Finally, its return on invested capital — another key financial metric — has also been very poor. These figures have been negative since 2015, with a reported loss of 79.71% in 2020.
A company must see a positive return on invested capital to survive and to create value for its shareholders. Ideally, this figure should also be higher than its weighted average cost of capital (WACC).
As seen, Tellurian is performing poorly on all of the aforementioned financial metrics. It begs the question: Why has TELL stock rallied in 2021?
Natural Gas Growth Propelled TELL Stock
The answer could be found in its industry’s growth. A report by the International Energy Agency about the natural gas market detailed the trends seen in the market:
“Natural gas demand is set to rebound strongly in 2021 and will keep rising further if governments do not implement strong policies to move the world onto a path towards net-zero emissions by mid-century, according to a new report by the International Energy Agency.
Global gas demand is expected to rise by 3.6% in 2021 before easing to an average growth rate of 1.7% over the following three years, according to the IEA’s latest quarterly Gas Market Report, which also provides a new medium-term forecast. By 2024, demand is forecast to be up 7% from 2019’s pre-Covid levels.”
Lower growth for natural gas demand after 2021 should also mean an ease in the surging natural gas prices seen of late. The increase is being driven by global economic recovery, weather conditions and supply disruptions.
The good news for Tellurian is that it has signed several long-term contracts to deliver its liquefied natural gas (LNG). There is a 10-year agreement with Vitol, a deal with Royal Dutch Shell (NYSE:RDS.A, NYSE:RDS.B) and a 10-year contract with Gunvor Singapore.
These contracts have made Tellurian’s management appear very optimistic about revenue prospects. Executive Vice President of LNG Marketing and Trading Tarek Souki stated the following:
“Our business model creates significant value for Tellurian; at today’s LNG prices, this agreement represents the equivalent of approximately $12 billion in revenue over the 10-year term of the agreement.”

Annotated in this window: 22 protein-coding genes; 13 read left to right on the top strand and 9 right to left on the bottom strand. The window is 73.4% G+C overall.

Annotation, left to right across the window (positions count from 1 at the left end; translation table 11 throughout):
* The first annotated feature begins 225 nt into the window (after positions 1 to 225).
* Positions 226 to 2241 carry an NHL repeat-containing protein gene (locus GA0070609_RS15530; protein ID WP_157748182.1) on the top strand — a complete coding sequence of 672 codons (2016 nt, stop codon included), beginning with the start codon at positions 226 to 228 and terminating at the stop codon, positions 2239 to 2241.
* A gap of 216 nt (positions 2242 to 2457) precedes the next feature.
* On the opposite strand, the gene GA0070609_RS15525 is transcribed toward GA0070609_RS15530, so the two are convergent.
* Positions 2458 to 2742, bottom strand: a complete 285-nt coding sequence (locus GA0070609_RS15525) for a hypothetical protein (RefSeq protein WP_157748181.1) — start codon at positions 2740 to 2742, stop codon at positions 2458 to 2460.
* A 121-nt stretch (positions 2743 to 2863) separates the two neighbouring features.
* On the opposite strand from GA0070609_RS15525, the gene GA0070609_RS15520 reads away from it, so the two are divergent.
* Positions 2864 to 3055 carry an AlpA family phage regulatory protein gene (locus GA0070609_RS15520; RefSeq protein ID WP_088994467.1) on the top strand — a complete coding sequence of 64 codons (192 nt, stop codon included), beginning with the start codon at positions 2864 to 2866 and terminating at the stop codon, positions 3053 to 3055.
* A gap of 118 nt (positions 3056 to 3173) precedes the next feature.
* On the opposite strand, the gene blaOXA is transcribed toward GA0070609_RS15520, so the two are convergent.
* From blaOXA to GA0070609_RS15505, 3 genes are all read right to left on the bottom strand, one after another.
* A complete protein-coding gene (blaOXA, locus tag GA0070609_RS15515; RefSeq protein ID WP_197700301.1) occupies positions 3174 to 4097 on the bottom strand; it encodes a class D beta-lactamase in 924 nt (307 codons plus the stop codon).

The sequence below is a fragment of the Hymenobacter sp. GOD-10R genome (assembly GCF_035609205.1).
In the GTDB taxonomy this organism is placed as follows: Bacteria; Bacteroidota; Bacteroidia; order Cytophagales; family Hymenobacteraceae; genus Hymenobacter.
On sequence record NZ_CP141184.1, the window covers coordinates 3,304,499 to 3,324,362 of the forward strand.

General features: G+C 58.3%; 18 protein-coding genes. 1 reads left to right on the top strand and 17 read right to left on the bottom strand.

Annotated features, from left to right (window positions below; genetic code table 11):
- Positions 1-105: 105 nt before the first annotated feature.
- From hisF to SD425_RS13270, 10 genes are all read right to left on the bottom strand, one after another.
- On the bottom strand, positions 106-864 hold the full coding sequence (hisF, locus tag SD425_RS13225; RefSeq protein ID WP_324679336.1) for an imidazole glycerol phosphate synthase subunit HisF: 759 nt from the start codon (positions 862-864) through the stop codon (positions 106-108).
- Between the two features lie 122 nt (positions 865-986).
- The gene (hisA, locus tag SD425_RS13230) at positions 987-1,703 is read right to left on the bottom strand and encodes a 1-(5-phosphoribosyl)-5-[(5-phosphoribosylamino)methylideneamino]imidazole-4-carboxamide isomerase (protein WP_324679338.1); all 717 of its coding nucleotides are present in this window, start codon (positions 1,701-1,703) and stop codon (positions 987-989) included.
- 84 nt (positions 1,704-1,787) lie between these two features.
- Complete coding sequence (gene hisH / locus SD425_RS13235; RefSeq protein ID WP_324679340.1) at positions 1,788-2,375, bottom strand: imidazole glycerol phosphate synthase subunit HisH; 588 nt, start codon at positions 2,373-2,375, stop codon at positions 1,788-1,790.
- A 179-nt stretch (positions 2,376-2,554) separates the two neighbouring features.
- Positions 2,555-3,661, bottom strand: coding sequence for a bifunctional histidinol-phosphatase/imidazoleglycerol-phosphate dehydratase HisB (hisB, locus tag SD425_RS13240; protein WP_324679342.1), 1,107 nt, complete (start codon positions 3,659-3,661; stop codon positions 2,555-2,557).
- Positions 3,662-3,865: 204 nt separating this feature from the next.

Two Factors to Consider for Tellurian
Tellurian is now a promising, but risky bet on the future of liquified natural gas. First and foremost, the Driftwood project is currently in the early stages of the construction process. This adds a lot of risk and uncertainty about the timing of its completion.
A further stock offering may be needed to fund its development. That will harm the intrinsic value of Tellurian shares — and poor performance is not a strong argument in its favor.
I consider TELL stock a speculative bet. Outside of the balance sheet and its business plans, it now has a market capitalization of $1.85 billion. Tellurian is trading at 49.29x its 2020 revenue of $37.43 million, and that is too pricey.
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On the date of publication, Stavros Georgiadis, CFA did not have (either directly or indirectly) any positions in the securities mentioned in this article. The opinions expressed in this article are those of the writer, subject to the InvestorPlace.com Publishing Guidelines.
Stavros Georgiadis is a CFA charter holder, an Equity Research Analyst, and an Economist. He focuses on U.S. stocks and has his own stock market blog at thestockmarketontheinternet.com/. He has written in the past various articles for other publications and can be reached on Twitter and on LinkedIn.